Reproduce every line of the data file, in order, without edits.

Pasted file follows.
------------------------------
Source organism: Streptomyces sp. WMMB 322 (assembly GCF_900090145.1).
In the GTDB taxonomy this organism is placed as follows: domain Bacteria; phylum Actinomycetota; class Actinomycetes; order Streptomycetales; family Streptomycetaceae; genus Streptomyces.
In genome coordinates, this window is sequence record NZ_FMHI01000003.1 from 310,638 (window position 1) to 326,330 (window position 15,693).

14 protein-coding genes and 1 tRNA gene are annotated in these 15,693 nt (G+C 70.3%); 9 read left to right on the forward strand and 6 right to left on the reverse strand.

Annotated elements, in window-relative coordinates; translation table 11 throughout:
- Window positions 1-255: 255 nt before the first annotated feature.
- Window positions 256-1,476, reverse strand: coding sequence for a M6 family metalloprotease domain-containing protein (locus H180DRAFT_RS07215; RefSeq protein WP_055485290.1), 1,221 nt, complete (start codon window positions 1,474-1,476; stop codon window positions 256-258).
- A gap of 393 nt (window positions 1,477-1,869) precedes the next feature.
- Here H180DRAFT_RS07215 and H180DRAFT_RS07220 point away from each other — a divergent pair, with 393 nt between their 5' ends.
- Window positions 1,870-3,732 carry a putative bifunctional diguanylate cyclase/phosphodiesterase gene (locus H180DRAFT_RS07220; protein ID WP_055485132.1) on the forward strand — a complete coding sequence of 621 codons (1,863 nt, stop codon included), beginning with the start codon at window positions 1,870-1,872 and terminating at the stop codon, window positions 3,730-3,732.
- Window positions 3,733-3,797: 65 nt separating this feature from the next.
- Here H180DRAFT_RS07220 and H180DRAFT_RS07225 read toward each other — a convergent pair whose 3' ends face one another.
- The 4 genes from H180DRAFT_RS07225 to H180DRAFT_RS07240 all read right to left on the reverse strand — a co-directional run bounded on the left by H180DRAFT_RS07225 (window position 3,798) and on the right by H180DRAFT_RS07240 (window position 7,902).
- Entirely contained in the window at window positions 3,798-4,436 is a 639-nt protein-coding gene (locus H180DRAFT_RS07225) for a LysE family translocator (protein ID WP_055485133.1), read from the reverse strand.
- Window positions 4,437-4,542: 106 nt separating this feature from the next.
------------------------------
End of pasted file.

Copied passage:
Source organism: Streptomyces sp. WMMB 322 (assembly GCF_900090145.1).
In the GTDB taxonomy this organism is placed as follows: domain Bacteria; phylum Actinomycetota; class Actinomycetes; order Streptomycetales; family Streptomycetaceae; genus Streptomyces.
In genome coordinates, this window is sequence record NZ_FMHI01000003.1 from 310,638 (window position 1) to 326,330 (window position 15,693).

14 protein-coding genes and 1 tRNA gene are annotated in these 15,693 nt (G+C 70.3%); 9 read left to right on the forward strand and 6 right to left on the reverse strand.

Annotated elements, in window-relative coordinates; translation table 11 throughout:
- Window positions 1-255: 255 nt before the first annotated feature.
- Window positions 256-1,476, reverse strand: coding sequence for a M6 family metalloprotease domain-containing protein (locus H180DRAFT_RS07215; RefSeq protein WP_055485290.1), 1,221 nt, complete (start codon window positions 1,474-1,476; stop codon window positions 256-258).
- A gap of 393 nt (window positions 1,477-1,869) precedes the next feature.
- Here H180DRAFT_RS07215 and H180DRAFT_RS07220 point away from each other — a divergent pair, with 393 nt between their 5' ends.
- Window positions 1,870-3,732 carry a putative bifunctional diguanylate cyclase/phosphodiesterase gene (locus H180DRAFT_RS07220; protein ID WP_055485132.1) on the forward strand — a complete coding sequence of 621 codons (1,863 nt, stop codon included), beginning with the start codon at window positions 1,870-1,872 and terminating at the stop codon, window positions 3,730-3,732.
- Window positions 3,733-3,797: 65 nt separating this feature from the next.
- Here H180DRAFT_RS07220 and H180DRAFT_RS07225 read toward each other — a convergent pair whose 3' ends face one another.
- The 4 genes from H180DRAFT_RS07225 to H180DRAFT_RS07240 all read right to left on the reverse strand — a co-directional run bounded on the left by H180DRAFT_RS07225 (window position 3,798) and on the right by H180DRAFT_RS07240 (window position 7,902).
- Entirely contained in the window at window positions 3,798-4,436 is a 639-nt protein-coding gene (locus H180DRAFT_RS07225) for a LysE family translocator (protein ID WP_055485133.1), read from the reverse strand.
- Window positions 4,437-4,542: 106 nt separating this feature from the next.